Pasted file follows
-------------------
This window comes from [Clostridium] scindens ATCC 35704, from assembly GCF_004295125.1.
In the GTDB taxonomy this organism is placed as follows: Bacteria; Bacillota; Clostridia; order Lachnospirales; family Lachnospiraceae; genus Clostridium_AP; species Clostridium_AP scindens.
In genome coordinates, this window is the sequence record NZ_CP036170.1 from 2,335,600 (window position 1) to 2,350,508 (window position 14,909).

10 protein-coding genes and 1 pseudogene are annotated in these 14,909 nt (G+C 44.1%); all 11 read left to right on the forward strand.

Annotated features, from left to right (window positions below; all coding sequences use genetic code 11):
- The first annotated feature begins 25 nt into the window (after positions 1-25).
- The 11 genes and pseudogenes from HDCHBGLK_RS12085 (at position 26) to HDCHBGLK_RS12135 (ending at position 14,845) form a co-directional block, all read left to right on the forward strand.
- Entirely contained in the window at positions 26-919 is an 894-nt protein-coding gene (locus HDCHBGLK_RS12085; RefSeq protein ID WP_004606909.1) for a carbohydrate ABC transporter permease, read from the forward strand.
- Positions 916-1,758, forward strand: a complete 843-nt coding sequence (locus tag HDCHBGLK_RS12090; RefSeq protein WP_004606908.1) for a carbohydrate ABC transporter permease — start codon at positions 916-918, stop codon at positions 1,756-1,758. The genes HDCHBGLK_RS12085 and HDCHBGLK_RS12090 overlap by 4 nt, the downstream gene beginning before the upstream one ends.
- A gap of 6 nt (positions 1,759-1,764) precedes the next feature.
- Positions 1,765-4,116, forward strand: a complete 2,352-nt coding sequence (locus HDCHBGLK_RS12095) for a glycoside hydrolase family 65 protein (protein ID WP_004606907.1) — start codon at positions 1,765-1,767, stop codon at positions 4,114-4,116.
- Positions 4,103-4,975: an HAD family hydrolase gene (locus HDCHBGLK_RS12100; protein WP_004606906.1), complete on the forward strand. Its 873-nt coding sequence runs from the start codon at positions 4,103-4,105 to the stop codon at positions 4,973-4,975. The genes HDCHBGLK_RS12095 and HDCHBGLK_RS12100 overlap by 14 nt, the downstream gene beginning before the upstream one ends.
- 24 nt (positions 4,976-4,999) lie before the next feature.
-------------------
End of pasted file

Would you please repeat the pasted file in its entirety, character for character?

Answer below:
This window comes from [Clostridium] scindens ATCC 35704, from assembly GCF_004295125.1.
In the GTDB taxonomy this organism is placed as follows: Bacteria; Bacillota; Clostridia; order Lachnospirales; family Lachnospiraceae; genus Clostridium_AP; species Clostridium_AP scindens.
In genome coordinates, this window is the sequence record NZ_CP036170.1 from 2,335,600 (window position 1) to 2,350,508 (window position 14,909).

10 protein-coding genes and 1 pseudogene are annotated in these 14,909 nt (G+C 44.1%); all 11 read left to right on the forward strand.

Annotated features, from left to right (window positions below; all coding sequences use genetic code 11):
- The first annotated feature begins 25 nt into the window (after positions 1-25).
- The 11 genes and pseudogenes from HDCHBGLK_RS12085 (at position 26) to HDCHBGLK_RS12135 (ending at position 14,845) form a co-directional block, all read left to right on the forward strand.
- Entirely contained in the window at positions 26-919 is an 894-nt protein-coding gene (locus HDCHBGLK_RS12085; RefSeq protein ID WP_004606909.1) for a carbohydrate ABC transporter permease, read from the forward strand.
- Positions 916-1,758, forward strand: a complete 843-nt coding sequence (locus tag HDCHBGLK_RS12090; RefSeq protein WP_004606908.1) for a carbohydrate ABC transporter permease — start codon at positions 916-918, stop codon at positions 1,756-1,758. The genes HDCHBGLK_RS12085 and HDCHBGLK_RS12090 overlap by 4 nt, the downstream gene beginning before the upstream one ends.
- A gap of 6 nt (positions 1,759-1,764) precedes the next feature.
- Positions 1,765-4,116, forward strand: a complete 2,352-nt coding sequence (locus HDCHBGLK_RS12095) for a glycoside hydrolase family 65 protein (protein ID WP_004606907.1) — start codon at positions 1,765-1,767, stop codon at positions 4,114-4,116.
- Positions 4,103-4,975: an HAD family hydrolase gene (locus HDCHBGLK_RS12100; protein WP_004606906.1), complete on the forward strand. Its 873-nt coding sequence runs from the start codon at positions 4,103-4,105 to the stop codon at positions 4,973-4,975. The genes HDCHBGLK_RS12095 and HDCHBGLK_RS12100 overlap by 14 nt, the downstream gene beginning before the upstream one ends.
- 24 nt (positions 4,976-4,999) lie before the next feature.